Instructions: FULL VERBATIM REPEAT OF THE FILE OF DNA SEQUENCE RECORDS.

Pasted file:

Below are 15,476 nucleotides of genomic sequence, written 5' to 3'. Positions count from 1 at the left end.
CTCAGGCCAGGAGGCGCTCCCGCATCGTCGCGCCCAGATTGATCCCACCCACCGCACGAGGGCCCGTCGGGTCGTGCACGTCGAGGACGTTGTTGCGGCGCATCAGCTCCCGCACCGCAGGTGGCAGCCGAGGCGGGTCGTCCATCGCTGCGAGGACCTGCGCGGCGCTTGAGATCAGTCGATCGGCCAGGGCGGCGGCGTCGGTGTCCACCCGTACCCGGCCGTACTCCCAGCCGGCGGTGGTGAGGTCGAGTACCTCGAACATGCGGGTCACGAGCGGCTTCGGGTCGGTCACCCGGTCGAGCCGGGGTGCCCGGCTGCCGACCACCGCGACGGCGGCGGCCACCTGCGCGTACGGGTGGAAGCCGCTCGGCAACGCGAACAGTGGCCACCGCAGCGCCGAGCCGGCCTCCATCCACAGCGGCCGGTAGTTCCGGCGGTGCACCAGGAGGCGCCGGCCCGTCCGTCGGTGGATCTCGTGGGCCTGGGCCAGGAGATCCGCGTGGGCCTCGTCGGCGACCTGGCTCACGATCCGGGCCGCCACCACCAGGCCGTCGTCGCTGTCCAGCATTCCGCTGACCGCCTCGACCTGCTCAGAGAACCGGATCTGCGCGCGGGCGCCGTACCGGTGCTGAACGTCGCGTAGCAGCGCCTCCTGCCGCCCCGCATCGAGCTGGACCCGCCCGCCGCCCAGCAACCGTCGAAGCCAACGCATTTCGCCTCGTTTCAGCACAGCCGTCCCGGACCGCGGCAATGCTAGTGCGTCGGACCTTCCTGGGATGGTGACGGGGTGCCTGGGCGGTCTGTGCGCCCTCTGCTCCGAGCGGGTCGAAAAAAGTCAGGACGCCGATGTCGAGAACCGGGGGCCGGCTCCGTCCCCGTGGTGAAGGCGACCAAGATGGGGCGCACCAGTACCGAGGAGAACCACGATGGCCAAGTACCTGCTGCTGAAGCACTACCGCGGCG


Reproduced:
Below are 15,476 nucleotides of genomic sequence, written 5' to 3'. Positions count from 1 at the left end.
CTCAGGCCAGGAGGCGCTCCCGCATCGTCGCGCCCAGATTGATCCCACCCACCGCACGAGGGCCCGTCGGGTCGTGCACGTCGAGGACGTTGTTGCGGCGCATCAGCTCCCGCACCGCAGGTGGCAGCCGAGGCGGGTCGTCCATCGCTGCGAGGACCTGCGCGGCGCTTGAGATCAGTCGATCGGCCAGGGCGGCGGCGTCGGTGTCCACCCGTACCCGGCCGTACTCCCAGCCGGCGGTGGTGAGGTCGAGTACCTCGAACATGCGGGTCACGAGCGGCTTCGGGTCGGTCACCCGGTCGAGCCGGGGTGCCCGGCTGCCGACCACCGCGACGGCGGCGGCCACCTGCGCGTACGGGTGGAAGCCGCTCGGCAACGCGAACAGTGGCCACCGCAGCGCCGAGCCGGCCTCCATCCACAGCGGCCGGTAGTTCCGGCGGTGCACCAGGAGGCGCCGGCCCGTCCGTCGGTGGATCTCGTGGGCCTGGGCCAGGAGATCCGCGTGGGCCTCGTCGGCGACCTGGCTCACGATCCGGGCCGCCACCACCAGGCCGTCGTCGCTGTCCAGCATTCCGCTGACCGCCTCGACCTGCTCAGAGAACCGGATCTGCGCGCGGGCGCCGTACCGGTGCTGAACGTCGCGTAGCAGCGCCTCCTGCCGCCCCGCATCGAGCTGGACCCGCCCGCCGCCCAGCAACCGTCGAAGCCAACGCATTTCGCCTCGTTTCAGCACAGCCGTCCCGGACCGCGGCAATGCTAGTGCGTCGGACCTTCCTGGGATGGTGACGGGGTGCCTGGGCGGTCTGTGCGCCCTCTGCTCCGAGCGGGTCGAAAAAAGTCAGGACGCCGATGTCGAGAACCGGGGGCCGGCTCCGTCCCCGTGGTGAAGGCGACCAAGATGGGGCGCACCAGTACCGAGGAGAACCACGATGGCCAAGTACCTGCTGCTGAAGCACTACCGCGGCG